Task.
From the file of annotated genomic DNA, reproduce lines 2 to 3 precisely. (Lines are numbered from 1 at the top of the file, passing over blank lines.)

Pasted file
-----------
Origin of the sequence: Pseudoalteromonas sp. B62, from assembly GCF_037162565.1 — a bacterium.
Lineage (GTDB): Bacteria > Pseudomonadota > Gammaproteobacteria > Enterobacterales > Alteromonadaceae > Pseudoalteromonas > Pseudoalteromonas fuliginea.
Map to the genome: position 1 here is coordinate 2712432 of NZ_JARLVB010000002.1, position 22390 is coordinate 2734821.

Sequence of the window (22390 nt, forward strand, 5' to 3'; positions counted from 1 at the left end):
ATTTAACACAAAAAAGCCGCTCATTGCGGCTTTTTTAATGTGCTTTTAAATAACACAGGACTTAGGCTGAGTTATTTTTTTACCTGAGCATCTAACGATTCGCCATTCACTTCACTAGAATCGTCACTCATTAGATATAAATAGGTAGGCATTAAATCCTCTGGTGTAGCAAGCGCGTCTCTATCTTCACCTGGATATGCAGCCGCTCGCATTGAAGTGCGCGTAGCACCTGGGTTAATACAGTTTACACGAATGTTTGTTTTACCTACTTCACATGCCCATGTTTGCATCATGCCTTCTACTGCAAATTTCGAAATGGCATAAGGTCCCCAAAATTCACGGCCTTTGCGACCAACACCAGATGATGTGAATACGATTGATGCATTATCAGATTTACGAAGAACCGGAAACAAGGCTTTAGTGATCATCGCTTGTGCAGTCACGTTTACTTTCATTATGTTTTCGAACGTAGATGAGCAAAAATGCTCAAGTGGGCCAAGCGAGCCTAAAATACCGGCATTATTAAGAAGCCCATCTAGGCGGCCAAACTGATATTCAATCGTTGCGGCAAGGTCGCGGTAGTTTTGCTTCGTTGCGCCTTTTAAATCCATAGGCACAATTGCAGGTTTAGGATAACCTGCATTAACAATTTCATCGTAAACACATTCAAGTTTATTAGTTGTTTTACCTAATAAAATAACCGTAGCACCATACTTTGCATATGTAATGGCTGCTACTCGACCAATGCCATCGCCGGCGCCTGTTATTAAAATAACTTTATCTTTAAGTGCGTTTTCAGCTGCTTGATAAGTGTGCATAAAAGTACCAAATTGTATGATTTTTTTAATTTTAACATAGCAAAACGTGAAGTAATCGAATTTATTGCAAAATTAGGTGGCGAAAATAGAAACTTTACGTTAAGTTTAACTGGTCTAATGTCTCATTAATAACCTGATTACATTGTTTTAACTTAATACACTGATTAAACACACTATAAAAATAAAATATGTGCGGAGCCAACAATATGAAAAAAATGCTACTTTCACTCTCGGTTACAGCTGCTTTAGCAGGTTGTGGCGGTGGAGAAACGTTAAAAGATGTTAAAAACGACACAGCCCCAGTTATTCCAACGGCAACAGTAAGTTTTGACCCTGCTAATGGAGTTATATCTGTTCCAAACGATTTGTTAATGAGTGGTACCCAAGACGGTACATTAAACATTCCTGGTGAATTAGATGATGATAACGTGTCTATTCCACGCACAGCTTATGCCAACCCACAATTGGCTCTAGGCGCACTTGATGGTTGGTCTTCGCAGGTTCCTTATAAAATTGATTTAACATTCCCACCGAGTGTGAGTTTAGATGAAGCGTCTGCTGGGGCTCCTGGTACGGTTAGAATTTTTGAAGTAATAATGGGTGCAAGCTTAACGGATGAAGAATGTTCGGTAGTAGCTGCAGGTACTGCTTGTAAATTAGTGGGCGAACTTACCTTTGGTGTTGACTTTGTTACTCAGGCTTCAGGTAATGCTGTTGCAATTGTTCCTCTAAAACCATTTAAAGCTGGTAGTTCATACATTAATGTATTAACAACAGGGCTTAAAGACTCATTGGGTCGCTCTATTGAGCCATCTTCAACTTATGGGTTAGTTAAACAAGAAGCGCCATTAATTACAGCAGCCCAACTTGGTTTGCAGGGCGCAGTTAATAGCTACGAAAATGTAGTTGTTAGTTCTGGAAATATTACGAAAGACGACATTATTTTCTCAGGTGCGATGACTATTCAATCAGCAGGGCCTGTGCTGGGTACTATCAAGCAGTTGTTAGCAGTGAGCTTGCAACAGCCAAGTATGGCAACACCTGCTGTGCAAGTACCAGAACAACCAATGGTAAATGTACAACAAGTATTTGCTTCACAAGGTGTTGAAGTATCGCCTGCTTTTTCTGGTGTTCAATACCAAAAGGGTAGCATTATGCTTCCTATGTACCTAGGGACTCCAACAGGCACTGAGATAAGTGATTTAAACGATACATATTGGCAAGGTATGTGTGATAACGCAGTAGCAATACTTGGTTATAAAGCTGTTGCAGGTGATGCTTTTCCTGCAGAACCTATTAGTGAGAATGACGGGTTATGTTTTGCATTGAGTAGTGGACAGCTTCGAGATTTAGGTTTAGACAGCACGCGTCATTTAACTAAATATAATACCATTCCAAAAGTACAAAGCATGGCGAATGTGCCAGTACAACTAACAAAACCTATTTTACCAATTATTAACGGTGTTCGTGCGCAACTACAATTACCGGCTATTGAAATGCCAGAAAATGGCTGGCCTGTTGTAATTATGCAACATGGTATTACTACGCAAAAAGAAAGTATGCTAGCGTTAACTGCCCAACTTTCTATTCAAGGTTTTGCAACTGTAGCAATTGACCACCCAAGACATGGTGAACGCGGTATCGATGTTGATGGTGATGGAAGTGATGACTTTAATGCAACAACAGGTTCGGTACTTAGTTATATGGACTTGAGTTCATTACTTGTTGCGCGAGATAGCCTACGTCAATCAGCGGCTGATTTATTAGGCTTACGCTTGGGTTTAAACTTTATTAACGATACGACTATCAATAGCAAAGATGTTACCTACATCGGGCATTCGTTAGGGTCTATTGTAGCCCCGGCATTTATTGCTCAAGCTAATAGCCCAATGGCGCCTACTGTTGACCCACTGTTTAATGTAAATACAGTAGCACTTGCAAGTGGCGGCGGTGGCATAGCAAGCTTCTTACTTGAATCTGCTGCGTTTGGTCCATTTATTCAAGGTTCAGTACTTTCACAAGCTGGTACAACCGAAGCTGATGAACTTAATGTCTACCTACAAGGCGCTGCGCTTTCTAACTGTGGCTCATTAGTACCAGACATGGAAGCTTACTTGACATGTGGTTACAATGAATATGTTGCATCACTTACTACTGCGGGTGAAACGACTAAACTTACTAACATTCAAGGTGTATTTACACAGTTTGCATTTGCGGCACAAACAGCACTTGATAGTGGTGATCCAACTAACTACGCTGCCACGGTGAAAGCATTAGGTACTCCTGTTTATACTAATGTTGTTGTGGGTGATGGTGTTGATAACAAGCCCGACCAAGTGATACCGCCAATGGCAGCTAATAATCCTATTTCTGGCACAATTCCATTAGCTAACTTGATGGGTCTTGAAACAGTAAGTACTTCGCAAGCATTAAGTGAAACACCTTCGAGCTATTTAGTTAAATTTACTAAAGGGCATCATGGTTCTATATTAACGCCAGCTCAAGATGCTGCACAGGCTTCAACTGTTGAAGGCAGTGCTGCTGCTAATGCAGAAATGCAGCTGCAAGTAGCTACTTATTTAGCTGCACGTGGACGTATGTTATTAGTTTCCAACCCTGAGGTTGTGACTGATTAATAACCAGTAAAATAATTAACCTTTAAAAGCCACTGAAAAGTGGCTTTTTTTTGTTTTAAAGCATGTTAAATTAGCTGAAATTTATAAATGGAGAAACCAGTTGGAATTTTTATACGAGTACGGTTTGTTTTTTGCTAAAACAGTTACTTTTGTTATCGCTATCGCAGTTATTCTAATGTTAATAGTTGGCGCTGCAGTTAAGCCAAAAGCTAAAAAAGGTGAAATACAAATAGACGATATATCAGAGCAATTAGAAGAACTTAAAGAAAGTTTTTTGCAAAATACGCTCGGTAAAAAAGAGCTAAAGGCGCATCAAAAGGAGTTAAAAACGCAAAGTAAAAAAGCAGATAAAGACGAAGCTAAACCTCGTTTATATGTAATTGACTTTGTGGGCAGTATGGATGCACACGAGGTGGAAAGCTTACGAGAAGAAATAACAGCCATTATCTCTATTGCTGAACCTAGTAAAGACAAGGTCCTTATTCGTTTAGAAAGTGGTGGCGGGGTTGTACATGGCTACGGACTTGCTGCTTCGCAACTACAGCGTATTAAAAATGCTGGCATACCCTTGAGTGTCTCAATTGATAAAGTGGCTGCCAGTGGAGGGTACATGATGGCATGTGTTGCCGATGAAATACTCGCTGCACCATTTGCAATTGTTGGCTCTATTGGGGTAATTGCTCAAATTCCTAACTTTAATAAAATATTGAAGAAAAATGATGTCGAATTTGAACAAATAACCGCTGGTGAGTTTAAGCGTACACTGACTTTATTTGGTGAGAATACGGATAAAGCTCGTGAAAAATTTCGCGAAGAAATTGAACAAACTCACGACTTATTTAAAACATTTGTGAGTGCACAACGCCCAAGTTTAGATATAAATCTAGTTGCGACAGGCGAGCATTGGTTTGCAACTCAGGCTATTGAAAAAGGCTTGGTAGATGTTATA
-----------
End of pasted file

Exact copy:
Lineage (GTDB): Bacteria > Pseudomonadota > Gammaproteobacteria > Enterobacterales > Alteromonadaceae > Pseudoalteromonas > Pseudoalteromonas fuliginea.
Map to the genome: position 1 here is coordinate 2712432 of NZ_JARLVB010000002.1, position 22390 is coordinate 2734821.